Specific commitments thus have an effect similar to a tariff binding they are a guarantee to economic operators in other countries that the conditions of entry and operation in the market will not be changed to their disadvantage. Commitments can only be withdrawn or modified after the agreement of compensatory adjustments with affected countries, and no withdrawals or modifications may be made until three years after entry into force of the Agreement. Such modifications of commitments may not affect the application of most-favoured-nation (MFN) treatment. Commitments can however be added or improved at any time.

The national schedules all conform to a standard format which is intended to facilitate comparative analysis. For each service sector or sub-sector that is offered, the schedule must indicate, with respect to each of the four modes of supply, any limitations on market access or national treatment which are to be maintained. A commitment therefore consists of eight entries which indicate the presence or absence of market access or national treatment limitations with respect to each mode of supply. The first column in the standard format contains the sector or subsector which is the subject of the commitment; the second column contains limitations on market access; the third column contains limitations on national treatment. In the fourth column governments may enter any additional commitments which are not subject to scheduling under market access or national treatment.

In nearly all schedules, commitments are split into two sections: First, “horizontal” commitments which stipulate limitations that apply to all of the sectors included in the schedule; these often refer to a particular mode of supply, notably commercial presence and the presence of natural persons. Any evaluation of sector-specific commitments must therefore take the horizontal entries into account. In the second section of the schedule, commitments which apply to trade in services in a particular sector or subsector are listed.

Sector or sub-sector column contains a clear definition of the sector, subsector or activity that is the subject of the specific commitment. Members are free, subject to the results of their negotiations with other participants, to identify which sectors, subsectors or activities they will list in their schedules, and it is only to these that the commitments apply.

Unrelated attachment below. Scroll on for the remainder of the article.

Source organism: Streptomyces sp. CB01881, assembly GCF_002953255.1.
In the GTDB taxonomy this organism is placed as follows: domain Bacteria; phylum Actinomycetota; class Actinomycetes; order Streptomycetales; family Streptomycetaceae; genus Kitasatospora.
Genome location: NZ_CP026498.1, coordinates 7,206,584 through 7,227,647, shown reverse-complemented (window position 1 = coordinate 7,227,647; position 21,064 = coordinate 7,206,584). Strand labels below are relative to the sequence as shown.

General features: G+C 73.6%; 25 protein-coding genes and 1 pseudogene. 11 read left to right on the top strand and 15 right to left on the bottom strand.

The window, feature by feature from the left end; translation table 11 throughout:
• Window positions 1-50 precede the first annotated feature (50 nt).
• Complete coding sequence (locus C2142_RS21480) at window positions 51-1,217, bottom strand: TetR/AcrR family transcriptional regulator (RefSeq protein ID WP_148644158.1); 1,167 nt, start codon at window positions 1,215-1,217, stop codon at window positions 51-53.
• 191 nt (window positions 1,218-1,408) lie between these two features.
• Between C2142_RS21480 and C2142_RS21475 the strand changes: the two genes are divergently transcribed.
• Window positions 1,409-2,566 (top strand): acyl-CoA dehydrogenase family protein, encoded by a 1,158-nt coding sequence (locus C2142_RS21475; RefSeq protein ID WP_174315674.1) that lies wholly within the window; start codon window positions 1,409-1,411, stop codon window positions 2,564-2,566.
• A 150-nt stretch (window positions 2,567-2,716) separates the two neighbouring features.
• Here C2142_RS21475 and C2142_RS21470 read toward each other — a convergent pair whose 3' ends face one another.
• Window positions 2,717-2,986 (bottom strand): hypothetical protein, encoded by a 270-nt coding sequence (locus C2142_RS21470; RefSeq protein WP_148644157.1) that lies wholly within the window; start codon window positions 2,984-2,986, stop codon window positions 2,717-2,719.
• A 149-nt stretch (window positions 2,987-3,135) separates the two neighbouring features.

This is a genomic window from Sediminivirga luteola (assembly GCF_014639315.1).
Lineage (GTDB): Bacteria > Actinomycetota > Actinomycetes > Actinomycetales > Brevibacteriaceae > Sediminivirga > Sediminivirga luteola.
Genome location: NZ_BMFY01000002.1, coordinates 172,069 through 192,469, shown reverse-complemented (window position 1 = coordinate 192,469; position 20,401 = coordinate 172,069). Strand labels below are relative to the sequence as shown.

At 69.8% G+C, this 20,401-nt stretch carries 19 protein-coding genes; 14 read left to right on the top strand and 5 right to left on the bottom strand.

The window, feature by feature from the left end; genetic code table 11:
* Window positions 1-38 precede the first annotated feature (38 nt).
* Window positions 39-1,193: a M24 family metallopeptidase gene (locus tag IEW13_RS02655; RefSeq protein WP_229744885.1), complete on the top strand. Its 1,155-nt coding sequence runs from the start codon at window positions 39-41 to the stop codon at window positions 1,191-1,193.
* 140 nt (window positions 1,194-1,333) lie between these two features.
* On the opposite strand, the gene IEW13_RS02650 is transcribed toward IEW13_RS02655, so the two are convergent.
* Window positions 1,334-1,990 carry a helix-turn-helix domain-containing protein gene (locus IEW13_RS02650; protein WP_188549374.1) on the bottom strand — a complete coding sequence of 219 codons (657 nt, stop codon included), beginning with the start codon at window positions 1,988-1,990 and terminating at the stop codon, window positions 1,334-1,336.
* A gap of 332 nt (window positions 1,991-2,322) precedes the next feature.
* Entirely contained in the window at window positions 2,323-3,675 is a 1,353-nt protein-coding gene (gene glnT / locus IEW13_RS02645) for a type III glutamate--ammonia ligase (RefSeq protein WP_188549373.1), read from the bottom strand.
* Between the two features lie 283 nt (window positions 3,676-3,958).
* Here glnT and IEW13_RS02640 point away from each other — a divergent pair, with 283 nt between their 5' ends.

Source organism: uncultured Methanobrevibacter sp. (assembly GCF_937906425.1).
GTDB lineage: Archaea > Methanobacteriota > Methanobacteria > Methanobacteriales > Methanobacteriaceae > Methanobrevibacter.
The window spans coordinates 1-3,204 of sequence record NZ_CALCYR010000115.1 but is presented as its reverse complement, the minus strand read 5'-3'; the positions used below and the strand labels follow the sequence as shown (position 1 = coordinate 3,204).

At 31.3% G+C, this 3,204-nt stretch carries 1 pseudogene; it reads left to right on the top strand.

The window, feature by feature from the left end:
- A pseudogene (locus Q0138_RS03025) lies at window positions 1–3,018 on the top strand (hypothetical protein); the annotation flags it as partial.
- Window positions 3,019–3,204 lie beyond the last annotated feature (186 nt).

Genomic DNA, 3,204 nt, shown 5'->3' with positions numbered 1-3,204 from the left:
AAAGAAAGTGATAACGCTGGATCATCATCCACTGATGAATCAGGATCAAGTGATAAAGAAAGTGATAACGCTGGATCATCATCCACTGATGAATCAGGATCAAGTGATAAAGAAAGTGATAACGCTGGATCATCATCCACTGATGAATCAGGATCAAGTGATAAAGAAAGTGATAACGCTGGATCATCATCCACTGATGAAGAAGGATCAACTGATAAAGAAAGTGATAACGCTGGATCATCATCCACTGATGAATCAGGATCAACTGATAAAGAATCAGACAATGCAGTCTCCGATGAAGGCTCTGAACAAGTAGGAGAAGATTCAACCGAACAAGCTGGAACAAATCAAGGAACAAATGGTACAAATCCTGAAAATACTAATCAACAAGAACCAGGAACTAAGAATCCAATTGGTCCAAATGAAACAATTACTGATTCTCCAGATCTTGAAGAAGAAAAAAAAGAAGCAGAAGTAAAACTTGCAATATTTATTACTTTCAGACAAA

Market access column: When a Member undertakes a commitment in a sector or subsector it must indicate for each mode of supply what limitations, if any, it maintains on market access. Article XVI:2 of the GATS lists six categories of restriction which may not be adopted or maintained unless they are specified in the schedule. All limitations in schedules therefore fall into one of these categories. They comprise four types of quantitative restriction plus limitations on types of legal entity and on foreign equity participation.

National treatment column: The national treatment obligation under Article XVII of the GATS is to accord to the services and service suppliers of any other Member treatment no less favourable than is accorded to domestic services and service suppliers. A Member wishing to maintain any limitations on national treatment that is any measures which result in less-favourable treatment of foreign services or service suppliers must indicate these limitations in the third column of its schedule.

Additional commitments column: Entries in this column are not obligatory but a Member may decide in a given sector to make additional commitments relating to measures other than those subject to scheduling under Articles XVI and XVII, for example qualifications, standards and licensing matters. This column is to be used to indicate positive undertakings, not the listing of additional limitations or restrictions.

C.How commitments are recorded in schedules

Where there are no limitations on market access or national treatment in a given sector and mode of supply, the entry reads NONE. However, it should be noted that when the term NONE is used in the second or sector-specific part of the schedule it means that there no limitations specific to this sector: it must be borne in mind that, as noted above, there may be relevant horizontal limitations in the first part of the schedule.

All commitments in a schedule are bound unless otherwise specified. In such a case, where a Member wishes to remain free in a given sector and mode of supply to introduce or maintain measures inconsistent with market access or national treatment, the Member has entered in the appropriate space the term UNBOUND.

In some situations a particular mode of supply such as the cross-border supply of bridge-building services may not be technically possible or feasible. In such cases the term UNBOUND* has been used, usually in conjunction with an explanatory footnote stating "Unbound due to lack of technical feasibility".

D.What is a MFN exemption?

Know more about MFN exemptions